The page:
What Is Bibliotherapy? All About Reading For Your Health, Plus 5 Prescriptions To Get You Started

I don't generally follow holistic medicine, but I perked up when I heard about bibliotherapy: the practice of reading fiction to treat common ailments. So what is bibliotherapy, and what can it cure? As it turns out, reading the right book can help pretty much every non-serious malady that isn't the common cold.

In a recent interview with NPR's Rachel Martin, bibliotherapist Susan Elderkin speaks about her practice's benefits and limitations. All book nerds know there's nothing better than reading the right book at the right time, but many — myself included — hesitate to call this practice "therapy." It isn't really a medicinal practice, after all, and most of its practitioners aren't licensed therapists, Elderkin concedes.

Bibliotherapy is largely about giving struggling people the opportunity to see their problems reflected on the page. In discussing prescribing Milan Kundera's The Unbearable Lightness of Being to treat depression, Elderkin says, "we've had great success ... and people have reported that it was an enormous help in helping them to feel that they weren't the only person, they weren't going mad. And in fact, it can be a first step to recognizing that they need help."

In 2013, Elderkin co-authored The Novel Cure with fellow bibliotherapist Ella Berthoud. The book, like its website, contains hundreds of great reading cures for ailments ranging from Apathy to Zestlessness. If you're looking for a quick fix, here are five of my own bibliotherapeutic prescriptions for common maladies. Let me know if they help, and share your recommendations with me on Twitter!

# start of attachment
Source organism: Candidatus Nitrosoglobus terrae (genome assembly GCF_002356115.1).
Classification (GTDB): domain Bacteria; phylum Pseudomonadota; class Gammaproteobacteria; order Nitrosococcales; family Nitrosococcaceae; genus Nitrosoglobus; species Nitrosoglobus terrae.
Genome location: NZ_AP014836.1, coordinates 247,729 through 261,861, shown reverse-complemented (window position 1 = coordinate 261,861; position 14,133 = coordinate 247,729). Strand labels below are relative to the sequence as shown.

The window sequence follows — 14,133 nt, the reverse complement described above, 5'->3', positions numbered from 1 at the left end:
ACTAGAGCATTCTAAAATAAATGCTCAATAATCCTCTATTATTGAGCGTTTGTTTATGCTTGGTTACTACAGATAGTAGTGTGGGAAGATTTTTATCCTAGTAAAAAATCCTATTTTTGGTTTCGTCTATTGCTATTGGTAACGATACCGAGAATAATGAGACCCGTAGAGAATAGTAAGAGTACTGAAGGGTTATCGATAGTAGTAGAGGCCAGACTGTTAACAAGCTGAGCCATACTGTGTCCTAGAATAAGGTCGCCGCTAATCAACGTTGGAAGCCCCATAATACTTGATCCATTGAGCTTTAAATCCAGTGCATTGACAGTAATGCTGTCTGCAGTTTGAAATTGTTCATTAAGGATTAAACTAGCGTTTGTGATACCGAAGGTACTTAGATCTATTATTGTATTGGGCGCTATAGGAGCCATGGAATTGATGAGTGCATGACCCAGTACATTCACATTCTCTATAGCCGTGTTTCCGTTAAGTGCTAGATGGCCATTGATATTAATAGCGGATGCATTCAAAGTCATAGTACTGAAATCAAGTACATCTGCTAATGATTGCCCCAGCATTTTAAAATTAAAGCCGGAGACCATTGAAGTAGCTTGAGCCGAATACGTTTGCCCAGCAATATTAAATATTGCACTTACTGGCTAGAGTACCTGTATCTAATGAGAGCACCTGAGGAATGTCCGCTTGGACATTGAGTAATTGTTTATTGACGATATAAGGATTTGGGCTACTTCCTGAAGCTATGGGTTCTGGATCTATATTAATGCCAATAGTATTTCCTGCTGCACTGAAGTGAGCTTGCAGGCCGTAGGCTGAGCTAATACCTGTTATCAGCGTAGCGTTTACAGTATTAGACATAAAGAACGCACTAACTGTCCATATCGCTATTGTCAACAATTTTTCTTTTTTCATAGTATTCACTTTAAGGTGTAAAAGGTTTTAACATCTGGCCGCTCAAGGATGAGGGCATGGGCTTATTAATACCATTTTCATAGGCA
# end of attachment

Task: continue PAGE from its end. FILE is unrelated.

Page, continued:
For Anxiety, Read The Enchanted April by Elizabeth von Arnim

The Novel Cure prescribes Elizabeth von Arnim's The Enchanted April for marital problems, but I think it's great for getting your mind off anything that's making you anxious. This 1923 novel follows four London women who leave behind dreary city lives to spend April in a Mediterranean castle. As you read how the young and old sort out their romantic troubles, you'll find yourself relaxing in the "Wisteria and Sunshine."

For a Broken Heart, Read High Fidelity by Nick Hornby

I always recommend the film adaptation of High Fidelity to my less literary-inclined friends going through a fresh breakup. Protagonist Rob just got dumped by his longtime girlfriend, Laura, but that's OK. It's not like she even makes his top five breakups. To get over Laura, Rob revisits those five relationships in his search for answers to the question of where and why things always seem to go wrong.

For Insomnia, Read The Elegance of the Hedgehog by Muriel Barbery

The Elegance of the Hedgehog follows Renée and Paloma — an apartment concierge and a precocious preteen — who feel unappreciated by their fellow human beings. It isn't so much that Muriel Barbery's story is boring as it is that her prose is tinged purple. Barbery's novel is lovely, but it certainly won't keep you awake at night.

For a Lost Friendship, Read Circle of Friends by Maeve Binchy

Losing a friend is really tough, sometimes even more difficult than a romantic breakup. Involving a lifelong frienship complicated by the presence of a backstabber among true bosom buddies, Maeve Binchy's Circle of Friends is the perfect novel to read when you're getting over the loss of a former bestie.

For Wanderlust, Read The Sun Also Rises by Ernest Hemingway

The Sun Also Rises is Ernest Hemingway's roman à clef, written during and about time spent in Europe with his expat friends and colleagues. The adventures detailed here aren't always happy ones, but, nearly 100 years later, this novel is one of the only places where the Paris and Pamplona of the 1920s live on.

Image: Martin/Flickr